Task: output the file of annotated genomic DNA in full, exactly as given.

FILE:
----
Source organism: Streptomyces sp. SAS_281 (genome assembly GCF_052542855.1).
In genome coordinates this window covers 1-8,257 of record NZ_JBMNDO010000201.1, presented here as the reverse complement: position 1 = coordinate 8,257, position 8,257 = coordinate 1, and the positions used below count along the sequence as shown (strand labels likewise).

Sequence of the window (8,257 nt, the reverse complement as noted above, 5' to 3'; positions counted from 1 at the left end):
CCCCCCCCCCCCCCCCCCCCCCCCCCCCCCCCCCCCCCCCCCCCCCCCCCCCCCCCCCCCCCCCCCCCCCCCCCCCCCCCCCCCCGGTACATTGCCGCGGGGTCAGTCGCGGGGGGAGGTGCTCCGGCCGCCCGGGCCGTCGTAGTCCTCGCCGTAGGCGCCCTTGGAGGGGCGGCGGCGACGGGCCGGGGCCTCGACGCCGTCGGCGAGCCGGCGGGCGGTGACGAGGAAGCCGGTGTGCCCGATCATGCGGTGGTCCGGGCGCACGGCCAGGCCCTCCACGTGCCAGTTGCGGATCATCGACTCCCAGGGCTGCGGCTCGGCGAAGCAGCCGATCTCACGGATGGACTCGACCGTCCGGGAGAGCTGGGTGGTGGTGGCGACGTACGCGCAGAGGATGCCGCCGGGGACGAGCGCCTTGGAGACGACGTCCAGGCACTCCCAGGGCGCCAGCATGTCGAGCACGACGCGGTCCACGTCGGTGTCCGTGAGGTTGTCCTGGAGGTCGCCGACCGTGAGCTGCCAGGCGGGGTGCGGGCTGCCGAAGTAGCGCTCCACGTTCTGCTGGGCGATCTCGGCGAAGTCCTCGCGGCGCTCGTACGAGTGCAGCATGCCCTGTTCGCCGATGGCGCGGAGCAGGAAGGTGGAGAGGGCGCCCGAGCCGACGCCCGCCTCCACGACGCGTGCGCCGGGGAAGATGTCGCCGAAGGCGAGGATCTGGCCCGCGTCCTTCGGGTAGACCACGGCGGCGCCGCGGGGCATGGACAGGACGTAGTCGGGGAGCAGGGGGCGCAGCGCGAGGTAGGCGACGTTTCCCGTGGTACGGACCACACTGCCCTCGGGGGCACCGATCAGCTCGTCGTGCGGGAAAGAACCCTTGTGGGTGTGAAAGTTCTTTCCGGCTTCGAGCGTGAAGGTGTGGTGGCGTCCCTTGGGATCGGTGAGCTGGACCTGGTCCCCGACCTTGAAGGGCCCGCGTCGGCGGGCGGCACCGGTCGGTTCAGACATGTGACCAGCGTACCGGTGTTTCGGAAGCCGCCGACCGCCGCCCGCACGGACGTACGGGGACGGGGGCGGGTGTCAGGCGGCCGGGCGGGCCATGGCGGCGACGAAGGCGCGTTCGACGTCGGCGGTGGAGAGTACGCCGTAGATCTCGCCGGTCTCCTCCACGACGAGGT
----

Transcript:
Source organism: Streptomyces sp. SAS_281 (genome assembly GCF_052542855.1).
In genome coordinates this window covers 1-8,257 of record NZ_JBMNDO010000201.1, presented here as the reverse complement: position 1 = coordinate 8,257, position 8,257 = coordinate 1, and the positions used below count along the sequence as shown (strand labels likewise).

Sequence of the window (8,257 nt, the reverse complement as noted above, 5' to 3'; positions counted from 1 at the left end):
CCCCCCCCCCCCCCCCCCCCCCCCCCCCCCCCCCCCCCCCCCCCCCCCCCCCCCCCCCCCCCCCCCCCCCCCCCCCCCCCCCCCCGGTACATTGCCGCGGGGTCAGTCGCGGGGGGAGGTGCTCCGGCCGCCCGGGCCGTCGTAGTCCTCGCCGTAGGCGCCCTTGGAGGGGCGGCGGCGACGGGCCGGGGCCTCGACGCCGTCGGCGAGCCGGCGGGCGGTGACGAGGAAGCCGGTGTGCCCGATCATGCGGTGGTCCGGGCGCACGGCCAGGCCCTCCACGTGCCAGTTGCGGATCATCGACTCCCAGGGCTGCGGCTCGGCGAAGCAGCCGATCTCACGGATGGACTCGACCGTCCGGGAGAGCTGGGTGGTGGTGGCGACGTACGCGCAGAGGATGCCGCCGGGGACGAGCGCCTTGGAGACGACGTCCAGGCACTCCCAGGGCGCCAGCATGTCGAGCACGACGCGGTCCACGTCGGTGTCCGTGAGGTTGTCCTGGAGGTCGCCGACCGTGAGCTGCCAGGCGGGGTGCGGGCTGCCGAAGTAGCGCTCCACGTTCTGCTGGGCGATCTCGGCGAAGTCCTCGCGGCGCTCGTACGAGTGCAGCATGCCCTGTTCGCCGATGGCGCGGAGCAGGAAGGTGGAGAGGGCGCCCGAGCCGACGCCCGCCTCCACGACGCGTGCGCCGGGGAAGATGTCGCCGAAGGCGAGGATCTGGCCCGCGTCCTTCGGGTAGACCACGGCGGCGCCGCGGGGCATGGACAGGACGTAGTCGGGGAGCAGGGGGCGCAGCGCGAGGTAGGCGACGTTTCCCGTGGTACGGACCACACTGCCCTCGGGGGCACCGATCAGCTCGTCGTGCGGGAAAGAACCCTTGTGGGTGTGAAAGTTCTTTCCGGCTTCGAGCGTGAAGGTGTGGTGGCGTCCCTTGGGATCGGTGAGCTGGACCTGGTCCCCGACCTTGAAGGGCCCGCGTCGGCGGGCGGCACCGGTCGGTTCAGACATGTGACCAGCGTACCGGTGTTTCGGAAGCCGCCGACCGCCGCCCGCACGGACGTACGGGGACGGGGGCGGGTGTCAGGCGGCCGGGCGGGCCATGGCGGCGACGAAGGCGCGTTCGACGTCGGCGGTGGAGAGTACGCCGTAGATCTCGCCGGTCTCCTCCACGACGAGGT